Whose music? Our music!

Reflection written by Brian Rawson, LCN member

Luis Valdez of Teatro Campesino with guitar at UFW events. Civil rights anthems synonymous with defeating Jim Crow segregation. Songs of revolution in Tahrir Square. We’ve seen how music plays a part in movements. But how do we incorporate it into our day to day organizing practice? When we’re neck deep in brainy strategy sessions and packed agendas doesn’t music seem like a dispensable extra?

My introduction to organizing came on a delegation to El Salvador, an inspiring time for the popular movement where guitars and songs traveled among people hand in hand with courageous actions, planning and organizing. I was taught songs in the back of pickup trucks, in university basement hideouts, in el campo y el centro. Songs captured dreams and ignited passions like no other medium could.

Back in the US, applying my hand as a young organizer I wanted to incorporate music but found it often seemed out of place or even hokey during organizing planning sessions where all brows were furrowed, flip charts and post-its littered walls and floor, and breakout sessions raced the clock. I recall one global peace summit – the historic Hague Appeal for Peace – where a decorated physician activist bemoaned that work sessions were being disrupted by outbreaks of drumming!
Nonetheless, I have now come to appreciate how music and celebration in general are integral to organizing even in the toughest times.

Why did you take away our music?

For 10 years I organized an annual advocacy training and lobby day for Oxfam America to improve US policies on aid, trade, and climate. Each year somehow we squeezed in a moment for music. The first year I clumsily pushed a guitar through the high security metal detectors leading to the House of Representatives office building just so we could sing at the close of our lobby day. But most years a colleague and i just pulled out the guitar during the casual dinner celebration and regaled participants with a couple of folk tunes. Fun, but silly. One year we ditched the dinner celebration for a cocktail event where our members could rub elbows with high level “influencers” – leaders from business and politics. The guitars stayed in the hotel room. To my surprise, days later I heard an outcry from participants that we never had our singalong. Even weeks later they told me that they just didn’t feel as connected and motivated as in prior years’ trainings.

This showed me the power of music. A touch of music, even just one or two songs, was like a signal that we were all more than just colleagues or collaborators – we were friends, a community. Though pulling out the guitar often felt awkward and our voices cracked on the high notes, even so music served as a catalyst for unity.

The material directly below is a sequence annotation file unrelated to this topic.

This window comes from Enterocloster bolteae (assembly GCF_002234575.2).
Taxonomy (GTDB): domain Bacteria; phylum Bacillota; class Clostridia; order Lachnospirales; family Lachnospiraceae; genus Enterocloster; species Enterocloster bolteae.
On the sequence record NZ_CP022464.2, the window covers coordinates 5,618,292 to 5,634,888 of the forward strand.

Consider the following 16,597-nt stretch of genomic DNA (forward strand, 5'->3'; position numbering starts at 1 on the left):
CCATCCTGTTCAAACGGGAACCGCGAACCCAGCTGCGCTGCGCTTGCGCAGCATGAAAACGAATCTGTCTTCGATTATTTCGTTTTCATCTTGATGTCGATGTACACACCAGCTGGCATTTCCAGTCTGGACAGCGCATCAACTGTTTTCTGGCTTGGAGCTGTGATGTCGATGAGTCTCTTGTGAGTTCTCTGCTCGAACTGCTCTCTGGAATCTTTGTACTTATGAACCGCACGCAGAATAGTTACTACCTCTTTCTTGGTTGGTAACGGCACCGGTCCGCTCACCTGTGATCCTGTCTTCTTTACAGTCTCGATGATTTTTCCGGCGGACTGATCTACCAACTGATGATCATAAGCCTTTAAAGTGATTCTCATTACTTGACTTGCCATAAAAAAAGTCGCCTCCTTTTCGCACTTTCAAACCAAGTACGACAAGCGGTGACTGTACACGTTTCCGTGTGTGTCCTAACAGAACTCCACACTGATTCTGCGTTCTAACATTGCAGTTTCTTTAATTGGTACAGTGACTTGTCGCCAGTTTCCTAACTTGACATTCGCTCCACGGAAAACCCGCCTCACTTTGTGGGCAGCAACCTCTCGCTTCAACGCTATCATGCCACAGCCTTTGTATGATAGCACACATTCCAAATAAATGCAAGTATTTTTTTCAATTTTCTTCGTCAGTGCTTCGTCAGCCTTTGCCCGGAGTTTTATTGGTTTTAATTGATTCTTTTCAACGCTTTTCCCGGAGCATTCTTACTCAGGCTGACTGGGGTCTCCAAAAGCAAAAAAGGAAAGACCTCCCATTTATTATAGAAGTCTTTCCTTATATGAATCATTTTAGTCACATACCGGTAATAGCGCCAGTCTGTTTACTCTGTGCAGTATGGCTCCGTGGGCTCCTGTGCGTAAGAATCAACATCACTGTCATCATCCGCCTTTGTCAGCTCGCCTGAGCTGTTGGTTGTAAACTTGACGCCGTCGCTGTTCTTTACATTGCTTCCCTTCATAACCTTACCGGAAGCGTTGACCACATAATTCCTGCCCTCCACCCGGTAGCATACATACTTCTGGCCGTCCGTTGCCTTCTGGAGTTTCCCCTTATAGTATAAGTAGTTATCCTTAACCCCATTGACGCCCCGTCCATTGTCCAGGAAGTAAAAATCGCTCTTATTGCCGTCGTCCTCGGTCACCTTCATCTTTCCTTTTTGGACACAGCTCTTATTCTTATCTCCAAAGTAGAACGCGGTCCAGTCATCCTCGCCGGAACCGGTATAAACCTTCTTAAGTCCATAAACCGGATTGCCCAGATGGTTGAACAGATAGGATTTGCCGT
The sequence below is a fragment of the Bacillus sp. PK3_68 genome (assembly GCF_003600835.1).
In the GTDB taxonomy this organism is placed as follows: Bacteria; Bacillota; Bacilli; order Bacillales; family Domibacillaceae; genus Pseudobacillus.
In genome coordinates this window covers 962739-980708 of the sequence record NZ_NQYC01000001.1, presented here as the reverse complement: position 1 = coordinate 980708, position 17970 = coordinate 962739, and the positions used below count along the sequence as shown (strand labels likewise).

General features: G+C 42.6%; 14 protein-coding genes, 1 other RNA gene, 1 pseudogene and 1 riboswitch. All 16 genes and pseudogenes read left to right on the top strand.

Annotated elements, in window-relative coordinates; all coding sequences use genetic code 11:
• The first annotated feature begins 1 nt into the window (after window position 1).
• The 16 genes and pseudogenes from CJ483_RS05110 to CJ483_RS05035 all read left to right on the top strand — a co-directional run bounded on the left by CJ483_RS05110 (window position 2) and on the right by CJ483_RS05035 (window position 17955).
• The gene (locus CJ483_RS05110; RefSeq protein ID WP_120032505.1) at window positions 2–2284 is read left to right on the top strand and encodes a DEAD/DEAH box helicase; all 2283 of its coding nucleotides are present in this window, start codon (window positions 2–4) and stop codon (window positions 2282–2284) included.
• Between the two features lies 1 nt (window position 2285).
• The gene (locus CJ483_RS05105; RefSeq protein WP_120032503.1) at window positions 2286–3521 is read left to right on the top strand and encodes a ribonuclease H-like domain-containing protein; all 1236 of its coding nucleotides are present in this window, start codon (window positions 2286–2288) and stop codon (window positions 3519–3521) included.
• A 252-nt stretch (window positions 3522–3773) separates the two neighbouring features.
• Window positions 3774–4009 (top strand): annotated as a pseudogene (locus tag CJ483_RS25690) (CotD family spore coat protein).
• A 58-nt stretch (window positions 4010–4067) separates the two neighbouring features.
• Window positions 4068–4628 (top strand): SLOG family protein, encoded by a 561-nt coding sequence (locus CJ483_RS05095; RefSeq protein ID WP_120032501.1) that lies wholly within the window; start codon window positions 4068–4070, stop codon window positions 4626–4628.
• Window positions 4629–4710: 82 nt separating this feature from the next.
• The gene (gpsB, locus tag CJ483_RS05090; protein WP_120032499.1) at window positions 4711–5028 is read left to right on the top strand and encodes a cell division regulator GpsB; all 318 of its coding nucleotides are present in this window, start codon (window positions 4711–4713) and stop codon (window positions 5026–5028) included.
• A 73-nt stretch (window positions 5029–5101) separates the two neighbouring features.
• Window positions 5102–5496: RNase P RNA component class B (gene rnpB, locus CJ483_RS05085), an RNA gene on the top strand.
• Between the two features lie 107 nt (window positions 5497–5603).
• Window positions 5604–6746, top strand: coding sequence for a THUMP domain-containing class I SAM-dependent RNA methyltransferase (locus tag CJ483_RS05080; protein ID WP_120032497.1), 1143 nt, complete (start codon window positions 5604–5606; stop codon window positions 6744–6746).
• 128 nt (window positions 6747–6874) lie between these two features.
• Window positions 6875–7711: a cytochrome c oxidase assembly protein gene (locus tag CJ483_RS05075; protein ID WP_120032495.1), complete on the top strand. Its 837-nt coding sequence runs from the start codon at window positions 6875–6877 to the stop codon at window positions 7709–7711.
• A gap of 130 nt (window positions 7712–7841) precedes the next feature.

We brought back the music the following year, and even expanded on it so that participants could take turns leading songs and even teach each other dance moves.

Here are my tips for incorporating music into your organizing work:

  1. Just do it. You can put a guitar in the room, but no one will play it unless someone breaks the
    ice. Signal early that you are an art-friendly event by including a verse of poetry in your welcome speech or singing a lyric. Later when it’s time to really rock out decide who will break the ice with a song or two.
  2. Let the music come from within. Don’t rely on outside bands to bring the music to a party. Chances are your group has talented musicians, poets, dancers and others already in it. These days smart phones enable instant singalongs and dance offs as chords, lyrics, dance tracks, etc are in our pockets.
  3. No divas! Don’t hog the limelight. Play a couple tunes and hand it off to the next person
  4. Create space for whole humans. Music with a message is great, as are movement anthems. But also let people share whatever moves them even if a pop tune or something silly
  5. Don’t force anyone to listen or sing. At events or parties create enough space where those who want to sing along can do so, and those who don’t can chill and chat.
  6. Know when to wrap up. When eyes are glazing over and smiles look forced you know it’s gone too long. Cut to the final number – hopefully a rousing singalong with a relevant message.


Reflection written by Brian Rawson, LCN member

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Our members are social justice advocates that are organizing, researching or training communities to build leadership to create change. Each member has a rich experience in their context with lessons learned. We invite our members to reflect, write, and share their learning with our community. The process of writing and reflecting allows our members to practice mindfulness, assess their experience and to document what they had learned. The process of sharing their reflections allows their community to learn from one another and cross pollinate our learning.If you are interested in contributing your reflection, please let us know by emailing our Community of Practice Manager at rawan.zeine@leadingchangenetwork.org.
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